For this installation: PHP4

Enable MCrypt
Enable MCrypt to replace the older cryp file stream encryption application.
{ default: false }
MCrypt version
Designate which version of MCrypt to use (this will vary from country to country).
{ default: blank }
MCrypt initialization vector
This allows you to declare what vector the encryption will begin from (if you explicitly declare an encryption vector, you must use the same vector for decryption).
{ default: varies from system to system }
Domain select box on login
Allows multiple domain log on to more than one domain’s e-mail server
{ default: false }

Necessary configurations for the values on the setup screen

At the bottom of the configuration screen, you may notice that there is a message indicating that the file cannot be saved due to problems with the file permissions. The developers have taken this into consideration and also allow the user to manually create the file. If you opt to manually create the header file, you will have to open up your favorite text editor and create the file by hand. Click the View button to continue.

The next screen produces output that will be used at the file. Simply copy these contents into a new text file that you will name in /usr/local/apache/htdocs/phpgroupware. Then, click Continue.

Once you type a password into the Setup/Config Admin Login box and press the Login button, you’ll see the main configuration screen for phpGroupWare (see Figure D). This password was defined on the header setup section of the screen (see Figure B).

Figure D
The initial admin setup installs the applications for you.

Click the Install button (see Figure D above) to set up the database tables to be used by phpGroupWare.

Next, click on the text that reads Click Here to create an admin user and three demo users, which I will be using in the rest of this example. You will be prompted for the admin user name information—for my example, I named the user admin with the password of admin.

Adding applications
So far, we’ve completed an installation of the framework for phpGroupWare. Its functionality right now is only to create users and manage the configuration. You next need to add some applications to phpGroupWare. To begin installing applications, click Manage Applications, and you will then see Figure E.

Figure E
To install an application, simply select the check box to the right of its name.

When finished with application selection, click the Submit button at the bottom of the window. For this article, I installed the following applications:

  • ·        Addressbook
  • ·        Admin
  • ·        Calendar
  • ·        E-mail
  • ·        File Manager
  • ·        Forum
  • ·        Manual
  • ·        Projects
  • ·        Time Track
  • ·        To Do

Once you click submit, you’re given this output notifying you that everything installed as planned.

Click the Go Back text (which will appear at the bottom of the install output page) to return to the application list. Notice that the applications you previously selected are now showing a version number and an option to remove them. At the left-hand side of each installed application, you’ll see a circle with an X in it. Clicking one of these buttons will give details about that particular application. For example, Figure F shows us the details of the calendar application.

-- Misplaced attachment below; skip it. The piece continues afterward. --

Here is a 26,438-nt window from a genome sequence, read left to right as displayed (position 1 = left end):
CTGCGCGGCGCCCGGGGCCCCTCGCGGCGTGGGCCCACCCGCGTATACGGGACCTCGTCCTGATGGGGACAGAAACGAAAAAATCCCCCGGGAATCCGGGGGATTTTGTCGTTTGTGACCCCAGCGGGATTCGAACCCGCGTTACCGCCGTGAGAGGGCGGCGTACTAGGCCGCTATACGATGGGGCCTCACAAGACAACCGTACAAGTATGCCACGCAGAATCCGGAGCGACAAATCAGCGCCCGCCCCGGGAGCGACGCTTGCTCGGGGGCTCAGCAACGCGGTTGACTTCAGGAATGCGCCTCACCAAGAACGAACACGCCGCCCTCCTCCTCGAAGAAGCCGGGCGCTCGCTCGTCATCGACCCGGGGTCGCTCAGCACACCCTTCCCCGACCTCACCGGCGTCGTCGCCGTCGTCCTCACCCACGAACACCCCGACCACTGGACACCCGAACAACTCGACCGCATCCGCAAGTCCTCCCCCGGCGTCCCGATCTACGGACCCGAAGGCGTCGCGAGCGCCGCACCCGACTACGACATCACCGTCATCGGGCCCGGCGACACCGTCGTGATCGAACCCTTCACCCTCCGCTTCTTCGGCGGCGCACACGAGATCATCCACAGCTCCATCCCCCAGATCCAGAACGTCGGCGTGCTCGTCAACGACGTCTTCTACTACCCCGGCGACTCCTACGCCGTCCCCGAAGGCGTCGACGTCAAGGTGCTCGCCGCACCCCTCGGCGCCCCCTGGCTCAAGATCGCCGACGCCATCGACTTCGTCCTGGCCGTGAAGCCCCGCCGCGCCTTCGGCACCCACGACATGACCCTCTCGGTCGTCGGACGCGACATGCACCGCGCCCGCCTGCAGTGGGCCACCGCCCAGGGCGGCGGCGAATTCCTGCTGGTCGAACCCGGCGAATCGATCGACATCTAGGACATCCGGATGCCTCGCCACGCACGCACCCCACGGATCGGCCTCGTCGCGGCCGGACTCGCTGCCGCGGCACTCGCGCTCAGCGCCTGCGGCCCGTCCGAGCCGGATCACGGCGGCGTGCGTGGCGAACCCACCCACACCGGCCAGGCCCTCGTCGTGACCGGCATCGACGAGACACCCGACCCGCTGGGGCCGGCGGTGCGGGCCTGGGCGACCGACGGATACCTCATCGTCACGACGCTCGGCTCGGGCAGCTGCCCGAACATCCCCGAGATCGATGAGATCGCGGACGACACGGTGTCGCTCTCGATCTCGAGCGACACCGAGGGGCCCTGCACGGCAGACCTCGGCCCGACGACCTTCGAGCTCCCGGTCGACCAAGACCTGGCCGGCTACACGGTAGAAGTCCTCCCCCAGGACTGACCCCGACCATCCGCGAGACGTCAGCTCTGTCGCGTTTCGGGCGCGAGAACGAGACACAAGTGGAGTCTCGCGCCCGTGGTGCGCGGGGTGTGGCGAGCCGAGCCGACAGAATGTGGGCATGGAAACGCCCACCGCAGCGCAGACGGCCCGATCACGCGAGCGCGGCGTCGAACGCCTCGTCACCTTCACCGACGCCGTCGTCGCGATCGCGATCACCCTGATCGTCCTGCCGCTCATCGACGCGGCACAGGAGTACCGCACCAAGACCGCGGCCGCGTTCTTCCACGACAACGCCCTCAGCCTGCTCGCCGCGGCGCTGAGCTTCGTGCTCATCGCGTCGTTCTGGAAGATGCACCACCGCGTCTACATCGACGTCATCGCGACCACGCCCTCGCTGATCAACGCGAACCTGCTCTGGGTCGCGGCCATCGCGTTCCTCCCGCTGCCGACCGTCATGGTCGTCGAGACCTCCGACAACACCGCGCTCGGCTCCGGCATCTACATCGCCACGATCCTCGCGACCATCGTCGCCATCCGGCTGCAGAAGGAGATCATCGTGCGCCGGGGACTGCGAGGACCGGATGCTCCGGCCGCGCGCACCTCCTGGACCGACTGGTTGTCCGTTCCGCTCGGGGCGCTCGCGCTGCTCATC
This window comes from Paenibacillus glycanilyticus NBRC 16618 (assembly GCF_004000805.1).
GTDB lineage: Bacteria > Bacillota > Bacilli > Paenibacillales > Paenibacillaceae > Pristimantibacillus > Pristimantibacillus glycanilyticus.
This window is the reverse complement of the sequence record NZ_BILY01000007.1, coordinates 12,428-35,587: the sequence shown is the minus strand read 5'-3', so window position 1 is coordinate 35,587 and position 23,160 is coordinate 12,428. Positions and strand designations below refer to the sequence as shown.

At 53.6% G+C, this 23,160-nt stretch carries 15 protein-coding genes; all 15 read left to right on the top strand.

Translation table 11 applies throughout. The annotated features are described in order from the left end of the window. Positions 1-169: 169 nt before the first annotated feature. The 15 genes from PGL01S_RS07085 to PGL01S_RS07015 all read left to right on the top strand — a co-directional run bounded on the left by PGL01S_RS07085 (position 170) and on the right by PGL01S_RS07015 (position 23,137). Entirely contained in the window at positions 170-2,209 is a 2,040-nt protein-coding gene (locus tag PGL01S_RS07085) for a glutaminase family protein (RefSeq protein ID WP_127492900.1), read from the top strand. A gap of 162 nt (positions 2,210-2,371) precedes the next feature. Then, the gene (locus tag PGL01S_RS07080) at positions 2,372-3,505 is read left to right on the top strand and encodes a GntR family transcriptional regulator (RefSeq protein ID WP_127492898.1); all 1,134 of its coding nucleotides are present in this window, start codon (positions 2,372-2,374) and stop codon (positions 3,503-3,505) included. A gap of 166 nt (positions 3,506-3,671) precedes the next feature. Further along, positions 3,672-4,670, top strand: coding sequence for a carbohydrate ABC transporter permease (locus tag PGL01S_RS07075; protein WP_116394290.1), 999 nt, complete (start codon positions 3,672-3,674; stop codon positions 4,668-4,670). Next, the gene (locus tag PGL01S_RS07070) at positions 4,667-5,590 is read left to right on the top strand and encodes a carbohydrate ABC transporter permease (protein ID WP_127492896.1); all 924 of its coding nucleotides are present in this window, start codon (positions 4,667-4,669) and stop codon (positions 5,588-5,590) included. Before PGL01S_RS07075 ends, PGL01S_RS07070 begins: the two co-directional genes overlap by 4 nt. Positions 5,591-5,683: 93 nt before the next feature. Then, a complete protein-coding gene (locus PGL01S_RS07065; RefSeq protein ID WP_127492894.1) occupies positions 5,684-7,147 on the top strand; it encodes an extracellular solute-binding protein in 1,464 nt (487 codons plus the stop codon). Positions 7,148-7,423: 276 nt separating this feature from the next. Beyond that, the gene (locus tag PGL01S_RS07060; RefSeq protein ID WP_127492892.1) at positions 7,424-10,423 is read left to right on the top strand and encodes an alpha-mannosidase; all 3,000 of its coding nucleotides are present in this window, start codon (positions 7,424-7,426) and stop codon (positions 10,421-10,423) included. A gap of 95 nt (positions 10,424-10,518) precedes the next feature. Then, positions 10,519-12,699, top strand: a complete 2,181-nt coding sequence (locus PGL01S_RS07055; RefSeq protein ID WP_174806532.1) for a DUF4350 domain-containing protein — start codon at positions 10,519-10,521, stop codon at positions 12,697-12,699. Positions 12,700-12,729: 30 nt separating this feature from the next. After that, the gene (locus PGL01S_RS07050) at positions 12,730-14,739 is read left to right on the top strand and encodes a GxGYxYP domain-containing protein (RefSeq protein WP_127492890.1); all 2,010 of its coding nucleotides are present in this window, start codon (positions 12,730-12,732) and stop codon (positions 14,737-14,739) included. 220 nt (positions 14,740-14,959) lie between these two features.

Figure F
The details of the Calendar application even show where the application gets its configuration files.

Before continuing, you must define the phpGroupWare root directory. To edit this configuration parameter, click the Edit Current Configuration button from the Configuration window. You can use your browser’s Back button to get back to the Configuration window. The parameter in question is Enter The Location Of phpGroupWare’s URL, which I set to for this example.

Using phpGroupWare
To start using phpGroupWare, browse to http://server_ip/phpgroupware/index.php (where server_ip is the address of the server where you have phpGroupWare installed), and you will see the login screen shown in Figure G.

Figure G
The phpGroupWare user login dialog is fairly minimalist.

For this example, I logged in as one of the demo accounts created in the last step. The Username is demo, and the Password is guest.

At the top of the phpGroupWare main screen are icons for the applications that you previously installed. For this article, I’ll briefly explain the calendar application.

To use the calendar, I just click the calendar icon (see Figure H).

Figure H

Once I click on the Calendar Icon, I will have revealed to myself the current month, as shown in Figure I.

Figure I
The main calendar screen shows the current month with the current day highlighted.

Clicking on a day will expand that selection to show the schedule for that particular day (note the entry for Feb. 8 at 10:00 A.M.). Figure J shows an expanded view of Feb. 8.

Figure J
Add appointments by clicking on the time to the right of the day’s listing.

And more!
The developers of phpGroupWare are working hard to make this program as full-featured and customizable as possible. To that end, most of the components in phpGroupWare offer customization options that you can tailor to your needs. For example, in the calendar, the first day of the week can be changed to Saturday, Sunday, or Monday depending on your needs, and the workday time range can be specified. Access can be granted to other users to allow them to view, update, or remove items from another user’s calendar. It’s impressive, especially for a free, completely open source program.

When coupled with a working IMAP server and backend database, phpGroupWare is capable of meeting the needs of many small to midsize companies and possibly even larger ones.